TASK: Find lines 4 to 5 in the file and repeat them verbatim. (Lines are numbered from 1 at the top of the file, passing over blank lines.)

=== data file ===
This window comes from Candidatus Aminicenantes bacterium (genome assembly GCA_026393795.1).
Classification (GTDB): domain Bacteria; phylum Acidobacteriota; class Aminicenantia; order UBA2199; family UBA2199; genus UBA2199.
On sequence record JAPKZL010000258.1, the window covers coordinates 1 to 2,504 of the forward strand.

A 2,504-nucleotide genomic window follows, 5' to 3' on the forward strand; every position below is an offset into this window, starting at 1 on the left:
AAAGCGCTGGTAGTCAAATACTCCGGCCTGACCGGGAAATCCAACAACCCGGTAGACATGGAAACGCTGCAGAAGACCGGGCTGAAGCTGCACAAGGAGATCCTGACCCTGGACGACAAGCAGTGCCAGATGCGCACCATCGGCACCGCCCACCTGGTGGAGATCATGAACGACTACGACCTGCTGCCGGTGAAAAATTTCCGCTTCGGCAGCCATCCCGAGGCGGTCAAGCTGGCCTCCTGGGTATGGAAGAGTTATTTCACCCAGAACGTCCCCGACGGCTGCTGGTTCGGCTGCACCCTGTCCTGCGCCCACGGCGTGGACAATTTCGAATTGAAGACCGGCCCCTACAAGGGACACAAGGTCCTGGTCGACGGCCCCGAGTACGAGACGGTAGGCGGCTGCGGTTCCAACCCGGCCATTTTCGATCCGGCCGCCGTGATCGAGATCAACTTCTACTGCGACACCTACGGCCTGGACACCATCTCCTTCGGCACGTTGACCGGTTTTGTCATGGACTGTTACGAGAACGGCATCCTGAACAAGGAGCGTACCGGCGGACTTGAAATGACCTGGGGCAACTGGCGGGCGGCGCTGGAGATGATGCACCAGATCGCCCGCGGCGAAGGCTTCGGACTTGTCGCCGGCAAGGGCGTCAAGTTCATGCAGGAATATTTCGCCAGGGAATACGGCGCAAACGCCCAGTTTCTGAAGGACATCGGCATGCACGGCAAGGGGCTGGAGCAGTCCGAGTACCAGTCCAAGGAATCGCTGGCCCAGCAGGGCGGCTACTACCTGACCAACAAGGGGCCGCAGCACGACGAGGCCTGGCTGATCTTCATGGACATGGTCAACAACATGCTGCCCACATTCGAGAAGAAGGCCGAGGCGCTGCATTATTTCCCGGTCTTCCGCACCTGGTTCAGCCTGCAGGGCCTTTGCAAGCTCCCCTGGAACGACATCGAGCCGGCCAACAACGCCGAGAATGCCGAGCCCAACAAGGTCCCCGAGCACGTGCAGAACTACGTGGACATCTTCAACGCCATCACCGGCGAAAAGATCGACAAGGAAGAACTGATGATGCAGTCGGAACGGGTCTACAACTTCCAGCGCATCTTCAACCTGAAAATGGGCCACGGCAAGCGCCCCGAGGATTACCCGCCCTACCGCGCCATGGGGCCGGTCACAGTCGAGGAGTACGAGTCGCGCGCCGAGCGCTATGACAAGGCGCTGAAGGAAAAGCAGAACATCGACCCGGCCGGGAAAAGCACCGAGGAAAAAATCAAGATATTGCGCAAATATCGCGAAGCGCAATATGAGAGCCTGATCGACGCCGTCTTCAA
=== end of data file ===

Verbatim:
A 2,504-nucleotide genomic window follows, 5' to 3' on the forward strand; every position below is an offset into this window, starting at 1 on the left:
AAAGCGCTGGTAGTCAAATACTCCGGCCTGACCGGGAAATCCAACAACCCGGTAGACATGGAAACGCTGCAGAAGACCGGGCTGAAGCTGCACAAGGAGATCCTGACCCTGGACGACAAGCAGTGCCAGATGCGCACCATCGGCACCGCCCACCTGGTGGAGATCATGAACGACTACGACCTGCTGCCGGTGAAAAATTTCCGCTTCGGCAGCCATCCCGAGGCGGTCAAGCTGGCCTCCTGGGTATGGAAGAGTTATTTCACCCAGAACGTCCCCGACGGCTGCTGGTTCGGCTGCACCCTGTCCTGCGCCCACGGCGTGGACAATTTCGAATTGAAGACCGGCCCCTACAAGGGACACAAGGTCCTGGTCGACGGCCCCGAGTACGAGACGGTAGGCGGCTGCGGTTCCAACCCGGCCATTTTCGATCCGGCCGCCGTGATCGAGATCAACTTCTACTGCGACACCTACGGCCTGGACACCATCTCCTTCGGCACGTTGACCGGTTTTGTCATGGACTGTTACGAGAACGGCATCCTGAACAAGGAGCGTACCGGCGGACTTGAAATGACCTGGGGCAACTGGCGGGCGGCGCTGGAGATGATGCACCAGATCGCCCGCGGCGAAGGCTTCGGACTTGTCGCCGGCAAGGGCGTCAAGTTCATGCAGGAATATTTCGCCAGGGAATACGGCGCAAACGCCCAGTTTCTGAAGGACATCGGCATGCACGGCAAGGGGCTGGAGCAGTCCGAGTACCAGTCCAAGGAATCGCTGGCCCAGCAGGGCGGCTACTACCTGACCAACAAGGGGCCGCAGCACGACGAGGCCTGGCTGATCTTCATGGACATGGTCAACAACATGCTGCCCACATTCGAGAAGAAGGCCGAGGCGCTGCATTATTTCCCGGTCTTCCGCACCTGGTTCAGCCTGCAGGGCCTTTGCAAGCTCCCCTGGAACGACATCGAGCCGGCCAACAACGCCGAGAATGCCGAGCCCAACAAGGTCCCCGAGCACGTGCAGAACTACGTGGACATCTTCAACGCCATCACCGGCGAAAAGATCGACAAGGAAGAACTGATGATGCAGTCGGAACGGGTCTACAACTTCCAGCGCATCTTCAACCTGAAAATGGGCCACGGCAAGCGCCCCGAGGATTACCCGCCCTACCGCGCCATGGGGCCGGTCACAGTCGAGGAGTACGAGTCGCGCGCCGAGCGCTATGACAAGGCGCTGAAGGAAAAGCAGAACATCGACCCGGCCGGGAAAAGCACCGAGGAAAAAATCAAGATATTGCGCAAATATCGCGAAGCGCAATATGAGAGCCTGATCGACGCCGTCTTCAA